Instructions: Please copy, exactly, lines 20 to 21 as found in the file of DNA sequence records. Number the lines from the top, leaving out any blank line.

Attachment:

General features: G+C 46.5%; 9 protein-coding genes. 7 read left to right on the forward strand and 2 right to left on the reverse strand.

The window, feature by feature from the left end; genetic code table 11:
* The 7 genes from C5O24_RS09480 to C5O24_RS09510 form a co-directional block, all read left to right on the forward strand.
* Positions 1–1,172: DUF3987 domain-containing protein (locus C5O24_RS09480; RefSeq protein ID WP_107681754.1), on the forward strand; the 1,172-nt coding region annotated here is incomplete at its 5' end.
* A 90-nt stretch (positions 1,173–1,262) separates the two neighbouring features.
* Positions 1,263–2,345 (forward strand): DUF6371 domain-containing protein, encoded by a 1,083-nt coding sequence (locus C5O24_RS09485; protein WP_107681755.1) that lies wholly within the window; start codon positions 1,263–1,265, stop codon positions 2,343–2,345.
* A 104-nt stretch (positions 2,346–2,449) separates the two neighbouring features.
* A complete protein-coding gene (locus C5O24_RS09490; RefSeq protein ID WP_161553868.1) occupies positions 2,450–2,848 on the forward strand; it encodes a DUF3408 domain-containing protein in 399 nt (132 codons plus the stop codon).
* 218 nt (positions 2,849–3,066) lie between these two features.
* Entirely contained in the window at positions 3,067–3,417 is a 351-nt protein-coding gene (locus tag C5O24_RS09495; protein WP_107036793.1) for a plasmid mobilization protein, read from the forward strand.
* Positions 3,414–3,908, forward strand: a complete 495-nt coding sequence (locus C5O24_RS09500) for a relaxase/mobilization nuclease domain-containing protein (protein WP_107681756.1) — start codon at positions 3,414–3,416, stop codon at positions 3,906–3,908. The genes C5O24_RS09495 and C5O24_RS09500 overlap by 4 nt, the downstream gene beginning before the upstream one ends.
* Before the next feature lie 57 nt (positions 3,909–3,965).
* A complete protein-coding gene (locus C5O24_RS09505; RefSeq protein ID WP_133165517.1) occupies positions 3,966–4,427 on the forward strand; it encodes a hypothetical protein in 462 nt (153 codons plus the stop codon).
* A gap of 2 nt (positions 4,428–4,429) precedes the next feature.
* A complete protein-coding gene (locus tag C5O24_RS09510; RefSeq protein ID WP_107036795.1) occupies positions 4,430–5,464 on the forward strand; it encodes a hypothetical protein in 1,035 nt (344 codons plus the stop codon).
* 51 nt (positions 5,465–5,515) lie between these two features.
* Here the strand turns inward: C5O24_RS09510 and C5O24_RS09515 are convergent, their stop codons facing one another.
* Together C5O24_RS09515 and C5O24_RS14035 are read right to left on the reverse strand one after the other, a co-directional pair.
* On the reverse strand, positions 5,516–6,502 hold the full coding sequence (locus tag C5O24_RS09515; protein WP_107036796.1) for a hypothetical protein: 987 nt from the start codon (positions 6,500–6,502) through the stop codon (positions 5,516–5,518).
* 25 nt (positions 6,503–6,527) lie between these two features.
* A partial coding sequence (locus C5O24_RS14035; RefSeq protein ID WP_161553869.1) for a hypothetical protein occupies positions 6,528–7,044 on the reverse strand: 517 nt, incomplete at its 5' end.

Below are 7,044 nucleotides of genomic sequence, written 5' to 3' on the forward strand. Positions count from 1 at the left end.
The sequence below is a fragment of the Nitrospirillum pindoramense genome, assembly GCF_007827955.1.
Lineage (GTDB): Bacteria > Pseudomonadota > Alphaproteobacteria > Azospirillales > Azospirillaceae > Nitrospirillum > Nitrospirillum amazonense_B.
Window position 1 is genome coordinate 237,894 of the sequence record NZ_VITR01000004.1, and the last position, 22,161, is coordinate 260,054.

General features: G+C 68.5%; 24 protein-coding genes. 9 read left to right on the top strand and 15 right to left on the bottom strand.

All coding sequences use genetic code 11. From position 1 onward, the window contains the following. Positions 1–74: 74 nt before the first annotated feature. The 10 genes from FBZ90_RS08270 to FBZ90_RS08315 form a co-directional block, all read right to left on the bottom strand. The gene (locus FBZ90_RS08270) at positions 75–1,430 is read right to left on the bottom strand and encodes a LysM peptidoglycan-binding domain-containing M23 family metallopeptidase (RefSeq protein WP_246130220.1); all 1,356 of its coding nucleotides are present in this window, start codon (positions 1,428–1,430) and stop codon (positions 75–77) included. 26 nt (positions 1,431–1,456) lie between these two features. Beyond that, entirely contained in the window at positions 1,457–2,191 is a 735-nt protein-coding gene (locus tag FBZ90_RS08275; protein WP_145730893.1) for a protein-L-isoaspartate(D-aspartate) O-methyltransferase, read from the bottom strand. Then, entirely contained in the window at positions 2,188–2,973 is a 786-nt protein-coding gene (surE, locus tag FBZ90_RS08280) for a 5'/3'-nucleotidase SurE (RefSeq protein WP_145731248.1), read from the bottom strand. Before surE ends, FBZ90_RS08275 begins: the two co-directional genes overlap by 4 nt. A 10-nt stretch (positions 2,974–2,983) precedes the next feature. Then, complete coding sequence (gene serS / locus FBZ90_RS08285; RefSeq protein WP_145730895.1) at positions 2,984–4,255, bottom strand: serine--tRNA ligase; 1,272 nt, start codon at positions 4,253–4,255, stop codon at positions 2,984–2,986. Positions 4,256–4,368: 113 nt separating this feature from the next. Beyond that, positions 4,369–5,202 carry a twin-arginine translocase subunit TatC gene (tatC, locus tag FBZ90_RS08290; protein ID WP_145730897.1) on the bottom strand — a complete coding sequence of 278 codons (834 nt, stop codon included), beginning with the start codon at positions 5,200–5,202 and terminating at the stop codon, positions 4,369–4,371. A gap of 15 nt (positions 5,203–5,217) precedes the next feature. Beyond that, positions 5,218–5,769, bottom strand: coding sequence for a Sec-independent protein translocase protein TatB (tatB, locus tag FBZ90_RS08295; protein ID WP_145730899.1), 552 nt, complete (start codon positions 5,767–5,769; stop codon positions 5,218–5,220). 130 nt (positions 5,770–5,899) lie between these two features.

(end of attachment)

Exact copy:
* 25 nt (positions 6,503–6,527) lie between these two features.
* A partial coding sequence (locus C5O24_RS14035; RefSeq protein ID WP_161553869.1) for a hypothetical protein occupies positions 6,528–7,044 on the reverse strand: 517 nt, incomplete at its 5' end.